i don't think i have a method. recently i've found that i can't start writing something properly until i know the character's name. i'll know the character inside out, but have to wait until s/he decides to let me know their name before i can write anything. do you ever have that?

Lucy said...

Chris - Ah yes, see I only work with MYSELF so if I tried your 2 it wouldn't really work out.

And welcome h! Please feel free to drop by any time and borrow a cup of virtual sugar...

Phillip Barron said...

Depends what nationality the characters are. I've just been writing a script where all the characters are Turkish, so I looked up names on Turkish baby name websites and tried to pick names whose meaning reflects the characters' personalities.

I also try to give an even spread of names throughout the alphabet - don't know why.

I have a tendency to pick short, usually four letter names; because they're easier to type.

In 'LVJ' half the cops are named after cops from Batman comics, the other half are named after Ronnie Barker characters. Except for some reason I put Wainwright instead of Arkwright. I think that's something to do with Douglas Adams.

Other than that I sometimes combine names from the authors on my shelves.

And when I'm really bored, I use anagrams of filthy swear words. I might start using the word verification things on people's blogs.

Optimistic_Reader said...

I consult a baby name book or www.behindthename.com - the latter has a random name generator, and you can look up names according to nation of origin, mythology, their meaning and so on. I like ironic names, but sometimes I just pick them based on an association I have with certain names. I can't commit to a script until I've found a suitable name for a character.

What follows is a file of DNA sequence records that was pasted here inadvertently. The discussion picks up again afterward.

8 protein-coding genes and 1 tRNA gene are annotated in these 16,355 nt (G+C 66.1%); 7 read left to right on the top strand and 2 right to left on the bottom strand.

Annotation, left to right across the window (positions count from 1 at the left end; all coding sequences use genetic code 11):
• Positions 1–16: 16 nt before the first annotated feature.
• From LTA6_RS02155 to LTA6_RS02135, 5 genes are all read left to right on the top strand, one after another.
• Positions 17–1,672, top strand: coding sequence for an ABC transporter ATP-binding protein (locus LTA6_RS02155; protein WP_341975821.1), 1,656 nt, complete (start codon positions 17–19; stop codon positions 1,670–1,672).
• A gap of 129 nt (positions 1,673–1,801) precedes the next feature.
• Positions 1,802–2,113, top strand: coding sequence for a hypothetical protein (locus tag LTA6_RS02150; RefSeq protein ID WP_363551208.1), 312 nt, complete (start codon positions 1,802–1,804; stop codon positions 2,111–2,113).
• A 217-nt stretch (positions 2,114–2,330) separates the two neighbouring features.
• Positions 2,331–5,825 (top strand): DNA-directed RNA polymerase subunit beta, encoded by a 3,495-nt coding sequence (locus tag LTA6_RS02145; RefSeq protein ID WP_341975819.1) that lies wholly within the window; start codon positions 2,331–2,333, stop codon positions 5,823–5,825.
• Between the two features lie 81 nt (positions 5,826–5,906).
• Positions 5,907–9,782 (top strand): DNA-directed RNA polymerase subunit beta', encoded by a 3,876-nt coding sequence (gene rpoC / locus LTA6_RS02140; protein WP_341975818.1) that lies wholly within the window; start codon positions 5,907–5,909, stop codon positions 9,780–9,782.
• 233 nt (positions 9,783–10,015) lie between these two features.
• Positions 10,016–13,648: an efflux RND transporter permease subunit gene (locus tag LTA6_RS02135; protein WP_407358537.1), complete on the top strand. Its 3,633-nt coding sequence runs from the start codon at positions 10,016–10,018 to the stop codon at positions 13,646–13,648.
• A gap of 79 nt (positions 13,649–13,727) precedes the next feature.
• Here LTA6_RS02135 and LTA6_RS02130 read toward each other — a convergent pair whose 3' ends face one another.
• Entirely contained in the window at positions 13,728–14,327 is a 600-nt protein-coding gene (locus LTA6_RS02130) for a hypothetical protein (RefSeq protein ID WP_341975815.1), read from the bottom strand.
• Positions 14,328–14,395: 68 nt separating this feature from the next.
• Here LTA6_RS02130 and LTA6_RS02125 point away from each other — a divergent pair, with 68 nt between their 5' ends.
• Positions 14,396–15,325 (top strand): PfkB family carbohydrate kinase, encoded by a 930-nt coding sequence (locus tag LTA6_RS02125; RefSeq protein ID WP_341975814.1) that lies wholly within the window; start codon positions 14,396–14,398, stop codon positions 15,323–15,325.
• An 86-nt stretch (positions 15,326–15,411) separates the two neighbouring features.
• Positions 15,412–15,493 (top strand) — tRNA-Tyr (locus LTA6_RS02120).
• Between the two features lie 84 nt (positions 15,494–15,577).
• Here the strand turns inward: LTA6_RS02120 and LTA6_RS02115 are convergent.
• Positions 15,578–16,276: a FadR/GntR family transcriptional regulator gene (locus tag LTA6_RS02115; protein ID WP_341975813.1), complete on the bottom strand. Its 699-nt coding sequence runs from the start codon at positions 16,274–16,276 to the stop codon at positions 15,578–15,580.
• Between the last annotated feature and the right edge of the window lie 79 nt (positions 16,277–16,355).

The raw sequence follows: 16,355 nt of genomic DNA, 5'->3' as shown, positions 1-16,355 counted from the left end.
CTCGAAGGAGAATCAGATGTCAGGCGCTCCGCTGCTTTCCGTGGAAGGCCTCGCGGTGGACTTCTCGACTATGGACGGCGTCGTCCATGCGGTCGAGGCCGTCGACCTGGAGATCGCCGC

Olaf Legend said...

Apropos of much, i wish i had nerve to use some of names on damn pharmacuetical spam emails i keep getting like - Heromymous G Spiking, Lifestink B Hammersack. Or the latest one I receipt ... Sprinkles Q Follicle.

There are some guilty parents out there.

Attempt names that are incrongrous is Olaf advice. I have evil villain in most recent scriptplay who wish to take over the world and his name is Terry.

You much disagree possibly, but not all characters names in films reflect there outward intentionals.
Think about it.

Chris (ukscriptwriter) said...

I forgot one other method I have tried in the past:

My 4 year old daughter.

To give you a hint at how useful she is, she named one teddy Orange Flower, another Rain and the last snowman we built was called Treetops.

Now if I were writing about some rather 'earthy' people from the sixties, that would be fine, but I'm not :)

Lucy said...

Chris - my son often suggests weird names like that, maybe he and your daughter should get married when they grow up!

Olaf - never said ALL characters' names reflect their intentions, it can just be a handy device.

OR - thanks for the link, will check that out.

Phil - filthy swear words!! Now I know you're my kinda guy... ; )